The young woman also reveals that, if the artist is thinking about her child on stage, the reverse scenario, when the mother is thinking about the arts when she’s with him, is also true. Since it can take quite a while to get her boy to sleep, she’ll often think of her shows and novels as images are popping up in her mind with the stories and songs she’s creating to fascinate and illuminate him. Listening at how the mother has been affecting the artist as much as the artist has been inspiring the mother and at how each can use the other’s creativity, you can hear a certain excitement growing in her voice as she declares that “Everything is possible if you’re creative! Creativity helps finding solution. It would be easy to give up and scream at my kid, but using my creative mind to make him laugh until he has completely forgotten why he was upset in the first place is so rewarding and is a resource that we, artists, have. This ability to just find things and to create solutions!”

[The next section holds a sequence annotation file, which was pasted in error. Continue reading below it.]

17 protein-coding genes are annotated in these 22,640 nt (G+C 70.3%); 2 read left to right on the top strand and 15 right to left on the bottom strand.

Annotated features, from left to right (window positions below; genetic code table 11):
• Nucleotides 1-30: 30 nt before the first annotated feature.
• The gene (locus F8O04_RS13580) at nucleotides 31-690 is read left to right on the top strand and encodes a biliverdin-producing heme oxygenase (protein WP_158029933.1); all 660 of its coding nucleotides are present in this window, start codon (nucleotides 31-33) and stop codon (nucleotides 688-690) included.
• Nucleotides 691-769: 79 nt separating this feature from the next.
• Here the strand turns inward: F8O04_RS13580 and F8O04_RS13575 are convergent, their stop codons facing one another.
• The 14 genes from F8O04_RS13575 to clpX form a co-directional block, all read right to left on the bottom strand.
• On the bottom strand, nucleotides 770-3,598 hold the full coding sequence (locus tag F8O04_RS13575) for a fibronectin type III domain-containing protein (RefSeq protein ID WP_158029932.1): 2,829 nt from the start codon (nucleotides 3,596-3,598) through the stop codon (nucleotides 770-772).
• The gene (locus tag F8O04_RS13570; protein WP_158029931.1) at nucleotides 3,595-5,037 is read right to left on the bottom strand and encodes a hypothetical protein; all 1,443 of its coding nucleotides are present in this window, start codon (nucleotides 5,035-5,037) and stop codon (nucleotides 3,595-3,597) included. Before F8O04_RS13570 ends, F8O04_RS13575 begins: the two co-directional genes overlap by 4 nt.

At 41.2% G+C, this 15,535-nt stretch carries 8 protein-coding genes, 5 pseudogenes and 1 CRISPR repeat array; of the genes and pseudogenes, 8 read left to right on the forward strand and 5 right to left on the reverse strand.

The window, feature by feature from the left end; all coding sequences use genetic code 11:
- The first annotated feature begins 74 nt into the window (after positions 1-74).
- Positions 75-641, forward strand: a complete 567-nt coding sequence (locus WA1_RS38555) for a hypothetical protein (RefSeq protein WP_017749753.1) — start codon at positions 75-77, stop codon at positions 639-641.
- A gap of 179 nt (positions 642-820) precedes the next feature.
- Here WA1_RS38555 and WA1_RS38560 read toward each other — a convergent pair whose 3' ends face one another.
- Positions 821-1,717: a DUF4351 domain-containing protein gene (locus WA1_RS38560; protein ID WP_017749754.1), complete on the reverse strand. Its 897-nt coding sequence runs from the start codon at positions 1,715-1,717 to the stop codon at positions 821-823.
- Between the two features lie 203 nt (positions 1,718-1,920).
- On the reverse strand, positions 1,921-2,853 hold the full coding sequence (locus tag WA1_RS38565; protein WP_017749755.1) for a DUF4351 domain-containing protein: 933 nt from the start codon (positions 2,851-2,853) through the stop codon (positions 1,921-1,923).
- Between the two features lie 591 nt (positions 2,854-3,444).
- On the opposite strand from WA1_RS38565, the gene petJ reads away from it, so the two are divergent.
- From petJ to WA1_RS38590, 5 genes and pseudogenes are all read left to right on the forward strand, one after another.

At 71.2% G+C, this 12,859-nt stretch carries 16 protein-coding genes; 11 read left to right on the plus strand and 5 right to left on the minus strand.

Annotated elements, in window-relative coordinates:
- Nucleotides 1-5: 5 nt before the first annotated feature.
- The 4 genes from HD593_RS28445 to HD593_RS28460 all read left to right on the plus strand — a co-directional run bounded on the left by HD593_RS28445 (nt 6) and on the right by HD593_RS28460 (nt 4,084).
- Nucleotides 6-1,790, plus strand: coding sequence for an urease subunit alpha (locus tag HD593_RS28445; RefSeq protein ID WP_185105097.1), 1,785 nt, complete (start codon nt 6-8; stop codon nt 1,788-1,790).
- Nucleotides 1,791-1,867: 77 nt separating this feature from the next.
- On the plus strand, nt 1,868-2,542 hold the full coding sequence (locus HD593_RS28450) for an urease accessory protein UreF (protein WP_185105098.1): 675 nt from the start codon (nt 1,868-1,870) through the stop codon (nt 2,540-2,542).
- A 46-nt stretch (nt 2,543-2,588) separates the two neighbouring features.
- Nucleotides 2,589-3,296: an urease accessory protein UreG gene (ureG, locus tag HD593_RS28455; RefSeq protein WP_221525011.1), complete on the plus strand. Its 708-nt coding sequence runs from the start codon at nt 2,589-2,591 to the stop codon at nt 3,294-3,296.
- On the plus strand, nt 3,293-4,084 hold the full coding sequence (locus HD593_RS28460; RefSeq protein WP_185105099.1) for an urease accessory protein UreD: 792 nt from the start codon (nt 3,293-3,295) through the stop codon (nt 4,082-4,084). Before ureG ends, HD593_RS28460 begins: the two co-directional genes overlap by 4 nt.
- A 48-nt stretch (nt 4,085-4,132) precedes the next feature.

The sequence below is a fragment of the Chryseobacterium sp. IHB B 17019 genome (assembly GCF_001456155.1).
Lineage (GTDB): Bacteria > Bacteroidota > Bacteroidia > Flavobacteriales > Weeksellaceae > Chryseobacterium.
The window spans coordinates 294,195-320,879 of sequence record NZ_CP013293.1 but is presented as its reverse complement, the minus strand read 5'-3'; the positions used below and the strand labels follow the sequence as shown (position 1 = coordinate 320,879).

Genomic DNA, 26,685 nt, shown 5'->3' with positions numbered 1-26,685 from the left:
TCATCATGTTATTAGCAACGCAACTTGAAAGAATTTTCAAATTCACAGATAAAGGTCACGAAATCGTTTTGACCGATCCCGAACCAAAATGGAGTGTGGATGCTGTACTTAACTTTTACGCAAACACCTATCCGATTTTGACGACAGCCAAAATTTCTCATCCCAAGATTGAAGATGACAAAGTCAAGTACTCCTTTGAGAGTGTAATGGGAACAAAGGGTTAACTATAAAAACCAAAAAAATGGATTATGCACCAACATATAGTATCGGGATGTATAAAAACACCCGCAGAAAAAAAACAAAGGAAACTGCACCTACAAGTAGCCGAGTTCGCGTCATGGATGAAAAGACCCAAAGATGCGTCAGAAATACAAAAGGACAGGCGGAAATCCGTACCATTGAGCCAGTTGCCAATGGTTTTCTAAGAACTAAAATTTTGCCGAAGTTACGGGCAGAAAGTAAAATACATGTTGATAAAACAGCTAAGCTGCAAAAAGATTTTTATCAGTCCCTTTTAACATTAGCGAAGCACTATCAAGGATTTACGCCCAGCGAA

Going back to one of the initial questions “does having kids really change your life?”

The author pauses before somewhat denying it as, in her own words, kids do not change you, rather you are changing for them.

An artist doesn’t lose anything, but simply adds tools under her belt by becoming a mother and this duality does not make her any less of an artist. As for where do the mother, the artist and their child all meet, creativity finds its way one last time in Geneviève’s speech: “I am fighting to let my kid experiment boredom, instead of throwing toys and devices his way. Boredom is one of the greatest sources of inspiration, by being bored, he’s developing his creativity and I too can find new ways to be involved in his entertainment and more creative, thanks to him.”

Also by Martin Frenette:

The Role Of Artistic Director: Creating, Connecting And Hosting

Where Do Circus And Theatre Meet? A Look Into A Circus Directors Mind